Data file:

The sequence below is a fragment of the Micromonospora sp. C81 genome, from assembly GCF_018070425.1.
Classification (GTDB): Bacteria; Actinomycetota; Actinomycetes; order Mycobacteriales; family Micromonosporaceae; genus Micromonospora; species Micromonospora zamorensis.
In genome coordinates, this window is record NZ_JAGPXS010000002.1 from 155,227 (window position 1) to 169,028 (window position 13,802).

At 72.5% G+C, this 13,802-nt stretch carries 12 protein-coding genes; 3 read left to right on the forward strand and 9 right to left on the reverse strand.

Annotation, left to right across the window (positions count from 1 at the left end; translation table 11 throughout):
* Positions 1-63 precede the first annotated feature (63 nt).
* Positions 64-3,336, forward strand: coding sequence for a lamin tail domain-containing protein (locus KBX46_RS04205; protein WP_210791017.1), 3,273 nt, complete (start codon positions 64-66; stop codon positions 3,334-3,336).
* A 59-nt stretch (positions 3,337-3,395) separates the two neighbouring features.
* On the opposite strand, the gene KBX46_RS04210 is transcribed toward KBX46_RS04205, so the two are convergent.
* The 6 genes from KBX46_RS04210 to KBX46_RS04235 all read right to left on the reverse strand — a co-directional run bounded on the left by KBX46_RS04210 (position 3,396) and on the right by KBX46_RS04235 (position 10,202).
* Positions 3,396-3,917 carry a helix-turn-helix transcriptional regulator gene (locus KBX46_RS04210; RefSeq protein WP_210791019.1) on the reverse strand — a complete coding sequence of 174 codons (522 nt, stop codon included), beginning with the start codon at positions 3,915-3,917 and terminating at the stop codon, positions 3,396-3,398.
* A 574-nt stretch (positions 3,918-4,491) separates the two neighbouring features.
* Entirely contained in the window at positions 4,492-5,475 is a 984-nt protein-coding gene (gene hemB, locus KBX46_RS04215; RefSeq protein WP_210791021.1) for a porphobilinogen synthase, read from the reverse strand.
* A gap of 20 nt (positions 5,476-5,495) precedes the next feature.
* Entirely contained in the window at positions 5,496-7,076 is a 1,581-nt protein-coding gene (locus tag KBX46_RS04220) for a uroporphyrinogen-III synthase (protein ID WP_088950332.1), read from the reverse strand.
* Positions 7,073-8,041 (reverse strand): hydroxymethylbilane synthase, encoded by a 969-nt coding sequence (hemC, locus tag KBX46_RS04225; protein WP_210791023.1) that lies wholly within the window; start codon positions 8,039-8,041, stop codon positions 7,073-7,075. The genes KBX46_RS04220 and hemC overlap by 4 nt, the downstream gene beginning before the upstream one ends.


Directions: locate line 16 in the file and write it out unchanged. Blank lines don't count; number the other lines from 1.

* Positions 7,073-8,041 (reverse strand): hydroxymethylbilane synthase, encoded by a 969-nt coding sequence (hemC, locus tag KBX46_RS04225; protein WP_210791023.1) that lies wholly within the window; start codon positions 8,039-8,041, stop codon positions 7,073-7,075. The genes KBX46_RS04220 and hemC overlap by 4 nt, the downstream gene beginning before the upstream one ends.